Several methods are used to reduce the large thermal background which makes viewing infrared difficult, including the use of cooled detectors and dithering the secondary mirror. This latter technique involves pointing the secondary mirror alternatively at the object in question and then at a patch of empty sky. Subtracting the second signal from the first results in the removal of most of the background thermal (infrared) noise received from the sky and the telescope itself, thus allowing the construction of a clear signal.
Radio astronomy was developed following World War II, using the recently developed radio technology to look at radio emissions from the sky. The first radio telescopes were very simple, using an array of wires as the antenna. In the 1950s, the now familiar collecting dish was introduced and has been widely used ever since.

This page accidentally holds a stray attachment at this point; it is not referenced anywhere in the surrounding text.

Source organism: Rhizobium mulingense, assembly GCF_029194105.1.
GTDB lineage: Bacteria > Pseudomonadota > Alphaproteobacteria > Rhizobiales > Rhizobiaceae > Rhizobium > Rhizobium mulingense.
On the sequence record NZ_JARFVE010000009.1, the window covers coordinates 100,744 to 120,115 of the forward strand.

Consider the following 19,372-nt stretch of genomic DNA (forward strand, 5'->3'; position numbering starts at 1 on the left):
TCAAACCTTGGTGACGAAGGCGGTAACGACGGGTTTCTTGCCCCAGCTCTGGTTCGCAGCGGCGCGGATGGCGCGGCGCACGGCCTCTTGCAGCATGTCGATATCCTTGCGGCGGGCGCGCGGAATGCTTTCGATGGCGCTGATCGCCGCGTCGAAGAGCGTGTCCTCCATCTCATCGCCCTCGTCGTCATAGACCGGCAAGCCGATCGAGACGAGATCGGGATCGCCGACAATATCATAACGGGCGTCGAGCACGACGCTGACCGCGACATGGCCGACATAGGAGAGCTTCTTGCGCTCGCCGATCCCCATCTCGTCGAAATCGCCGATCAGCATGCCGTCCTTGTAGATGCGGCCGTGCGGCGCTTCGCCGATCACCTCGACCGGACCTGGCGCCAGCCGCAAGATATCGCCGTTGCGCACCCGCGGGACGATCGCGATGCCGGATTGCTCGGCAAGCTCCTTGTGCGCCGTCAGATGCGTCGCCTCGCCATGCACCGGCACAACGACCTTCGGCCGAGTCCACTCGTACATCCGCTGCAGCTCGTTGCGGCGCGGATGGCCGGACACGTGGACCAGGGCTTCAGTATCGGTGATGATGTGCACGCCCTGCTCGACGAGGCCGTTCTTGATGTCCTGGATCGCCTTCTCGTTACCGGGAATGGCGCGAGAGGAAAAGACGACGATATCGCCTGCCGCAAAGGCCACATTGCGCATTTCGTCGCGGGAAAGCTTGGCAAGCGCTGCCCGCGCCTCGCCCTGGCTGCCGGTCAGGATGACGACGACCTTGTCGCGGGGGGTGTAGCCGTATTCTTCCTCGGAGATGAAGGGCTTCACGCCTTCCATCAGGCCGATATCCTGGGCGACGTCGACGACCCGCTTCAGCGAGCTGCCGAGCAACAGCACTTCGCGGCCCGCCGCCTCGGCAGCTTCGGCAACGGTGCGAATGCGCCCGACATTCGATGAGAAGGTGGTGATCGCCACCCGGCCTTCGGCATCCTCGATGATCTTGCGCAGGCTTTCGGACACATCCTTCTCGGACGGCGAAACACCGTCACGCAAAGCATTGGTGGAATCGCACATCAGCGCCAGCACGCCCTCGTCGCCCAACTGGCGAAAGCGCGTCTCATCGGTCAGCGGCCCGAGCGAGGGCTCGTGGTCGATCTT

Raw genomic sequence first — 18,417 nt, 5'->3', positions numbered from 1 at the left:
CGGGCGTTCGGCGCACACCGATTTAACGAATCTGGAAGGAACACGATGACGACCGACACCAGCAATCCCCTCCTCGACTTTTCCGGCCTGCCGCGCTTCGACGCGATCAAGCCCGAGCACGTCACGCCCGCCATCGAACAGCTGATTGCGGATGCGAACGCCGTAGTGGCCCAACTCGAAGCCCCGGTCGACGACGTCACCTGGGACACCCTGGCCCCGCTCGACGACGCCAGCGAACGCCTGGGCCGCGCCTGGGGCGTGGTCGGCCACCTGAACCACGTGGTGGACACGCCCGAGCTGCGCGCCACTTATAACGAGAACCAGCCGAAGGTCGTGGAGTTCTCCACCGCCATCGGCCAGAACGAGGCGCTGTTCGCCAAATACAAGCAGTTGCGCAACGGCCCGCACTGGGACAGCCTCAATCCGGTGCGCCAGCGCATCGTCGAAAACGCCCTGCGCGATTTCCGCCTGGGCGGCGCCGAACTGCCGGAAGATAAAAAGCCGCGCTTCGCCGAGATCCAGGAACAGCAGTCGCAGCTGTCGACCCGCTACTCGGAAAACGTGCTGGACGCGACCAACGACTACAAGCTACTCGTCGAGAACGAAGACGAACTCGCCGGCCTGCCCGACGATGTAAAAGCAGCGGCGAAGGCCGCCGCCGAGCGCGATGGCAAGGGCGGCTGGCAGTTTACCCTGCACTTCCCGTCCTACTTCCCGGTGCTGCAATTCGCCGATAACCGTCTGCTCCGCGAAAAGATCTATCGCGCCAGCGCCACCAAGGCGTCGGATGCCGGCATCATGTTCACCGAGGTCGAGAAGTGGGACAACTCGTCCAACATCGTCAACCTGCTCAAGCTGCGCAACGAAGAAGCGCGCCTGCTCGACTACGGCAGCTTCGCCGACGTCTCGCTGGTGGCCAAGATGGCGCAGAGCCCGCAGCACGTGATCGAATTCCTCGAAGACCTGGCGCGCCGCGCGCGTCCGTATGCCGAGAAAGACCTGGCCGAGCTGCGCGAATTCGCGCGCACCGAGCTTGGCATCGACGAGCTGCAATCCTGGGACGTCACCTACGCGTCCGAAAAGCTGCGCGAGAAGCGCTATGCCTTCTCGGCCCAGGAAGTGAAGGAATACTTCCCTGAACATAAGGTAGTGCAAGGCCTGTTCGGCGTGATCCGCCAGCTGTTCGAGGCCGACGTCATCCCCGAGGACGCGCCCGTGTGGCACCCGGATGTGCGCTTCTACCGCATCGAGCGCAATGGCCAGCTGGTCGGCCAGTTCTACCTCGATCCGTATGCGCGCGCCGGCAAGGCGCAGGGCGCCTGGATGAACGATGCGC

Radio waves are not susceptible to atmospheric disturbances like optical waves are, and so the development of radio telescopes over the past forty years has seen a continued improvement in both the detection of faint sources as well as in resolution. Despite the fact that radio waves can have wavelengths which are meters long, the resolution achieved has been to the sub-arc second level through the use of many radio telescopes working together in an interferometer array, the largest of which stretches from Hawaii to the United States Virgin Islands (known as the Very Long Baseline Array).
See also Spectroscopy.
Consolmagno, Guy, and Dun M. Davis. Turn Left at Orion. Cambridge, UK: Cambridge University Press, 1989.
Field, George, and Donald Goldsmith. The Space Telescope. Chicago: Contemporary Books, 1989.
Malin, David. A View of the Universe. Cambridge: Sky Publishing, 1993.
Mark, Hans, Maureen Salkin, and Ahmed Yousef, eds. Encyclopedia of Space Science & Technology. New York: John Wiley & Sons, 2001.
Parker, Barry. Stairway to the Stars. New York: Plenum, 1994.
Tucker, Wallace, and Tucker, Karen. The Cosmic Inquirers. Cambridge: Harvard University Press, 1986.
Martin, Buddy, Hill, John M., and Angel, Robert. "The New
Ground-Based Optical Telescopes." Physics Today (March 1991).
Iain A. McIntyre